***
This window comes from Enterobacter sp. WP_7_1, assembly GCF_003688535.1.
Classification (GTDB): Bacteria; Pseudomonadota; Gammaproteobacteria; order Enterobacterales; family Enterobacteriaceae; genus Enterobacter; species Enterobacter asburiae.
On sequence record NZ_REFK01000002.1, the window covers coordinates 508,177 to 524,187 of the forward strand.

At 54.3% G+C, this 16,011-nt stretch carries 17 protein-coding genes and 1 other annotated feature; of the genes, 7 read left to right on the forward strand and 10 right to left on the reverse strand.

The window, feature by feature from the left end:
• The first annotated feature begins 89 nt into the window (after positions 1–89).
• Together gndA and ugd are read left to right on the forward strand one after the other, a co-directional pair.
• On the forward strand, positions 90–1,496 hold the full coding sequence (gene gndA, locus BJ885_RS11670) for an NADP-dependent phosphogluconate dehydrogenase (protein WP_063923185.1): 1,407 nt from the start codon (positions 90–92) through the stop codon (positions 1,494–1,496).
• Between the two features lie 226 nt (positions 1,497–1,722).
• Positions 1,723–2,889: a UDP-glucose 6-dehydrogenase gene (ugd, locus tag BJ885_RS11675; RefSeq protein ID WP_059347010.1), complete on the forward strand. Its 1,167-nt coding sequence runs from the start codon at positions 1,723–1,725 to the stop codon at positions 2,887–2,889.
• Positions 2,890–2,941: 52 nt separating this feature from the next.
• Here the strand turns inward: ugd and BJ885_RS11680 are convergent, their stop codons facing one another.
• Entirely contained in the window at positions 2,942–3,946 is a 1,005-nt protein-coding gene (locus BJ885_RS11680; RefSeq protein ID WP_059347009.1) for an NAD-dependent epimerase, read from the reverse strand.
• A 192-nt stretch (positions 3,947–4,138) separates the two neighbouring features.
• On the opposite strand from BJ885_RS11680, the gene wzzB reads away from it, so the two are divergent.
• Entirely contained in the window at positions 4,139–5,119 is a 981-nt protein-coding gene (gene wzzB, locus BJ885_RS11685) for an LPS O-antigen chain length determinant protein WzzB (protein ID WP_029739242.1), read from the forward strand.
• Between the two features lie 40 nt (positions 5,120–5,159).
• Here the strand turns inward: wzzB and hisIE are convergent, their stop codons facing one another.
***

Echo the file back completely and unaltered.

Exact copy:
This window comes from Enterobacter sp. WP_7_1, assembly GCF_003688535.1.
Classification (GTDB): Bacteria; Pseudomonadota; Gammaproteobacteria; order Enterobacterales; family Enterobacteriaceae; genus Enterobacter; species Enterobacter asburiae.
On sequence record NZ_REFK01000002.1, the window covers coordinates 508,177 to 524,187 of the forward strand.

At 54.3% G+C, this 16,011-nt stretch carries 17 protein-coding genes and 1 other annotated feature; of the genes, 7 read left to right on the forward strand and 10 right to left on the reverse strand.

The window, feature by feature from the left end:
• The first annotated feature begins 89 nt into the window (after positions 1–89).
• Together gndA and ugd are read left to right on the forward strand one after the other, a co-directional pair.
• On the forward strand, positions 90–1,496 hold the full coding sequence (gene gndA, locus BJ885_RS11670) for an NADP-dependent phosphogluconate dehydrogenase (protein WP_063923185.1): 1,407 nt from the start codon (positions 90–92) through the stop codon (positions 1,494–1,496).
• Between the two features lie 226 nt (positions 1,497–1,722).
• Positions 1,723–2,889: a UDP-glucose 6-dehydrogenase gene (ugd, locus tag BJ885_RS11675; RefSeq protein ID WP_059347010.1), complete on the forward strand. Its 1,167-nt coding sequence runs from the start codon at positions 1,723–1,725 to the stop codon at positions 2,887–2,889.
• Positions 2,890–2,941: 52 nt separating this feature from the next.
• Here the strand turns inward: ugd and BJ885_RS11680 are convergent, their stop codons facing one another.
• Entirely contained in the window at positions 2,942–3,946 is a 1,005-nt protein-coding gene (locus BJ885_RS11680; RefSeq protein ID WP_059347009.1) for an NAD-dependent epimerase, read from the reverse strand.
• A 192-nt stretch (positions 3,947–4,138) separates the two neighbouring features.
• On the opposite strand from BJ885_RS11680, the gene wzzB reads away from it, so the two are divergent.
• Entirely contained in the window at positions 4,139–5,119 is a 981-nt protein-coding gene (gene wzzB, locus BJ885_RS11685) for an LPS O-antigen chain length determinant protein WzzB (protein ID WP_029739242.1), read from the forward strand.
• Between the two features lie 40 nt (positions 5,120–5,159).
• Here the strand turns inward: wzzB and hisIE are convergent, their stop codons facing one another.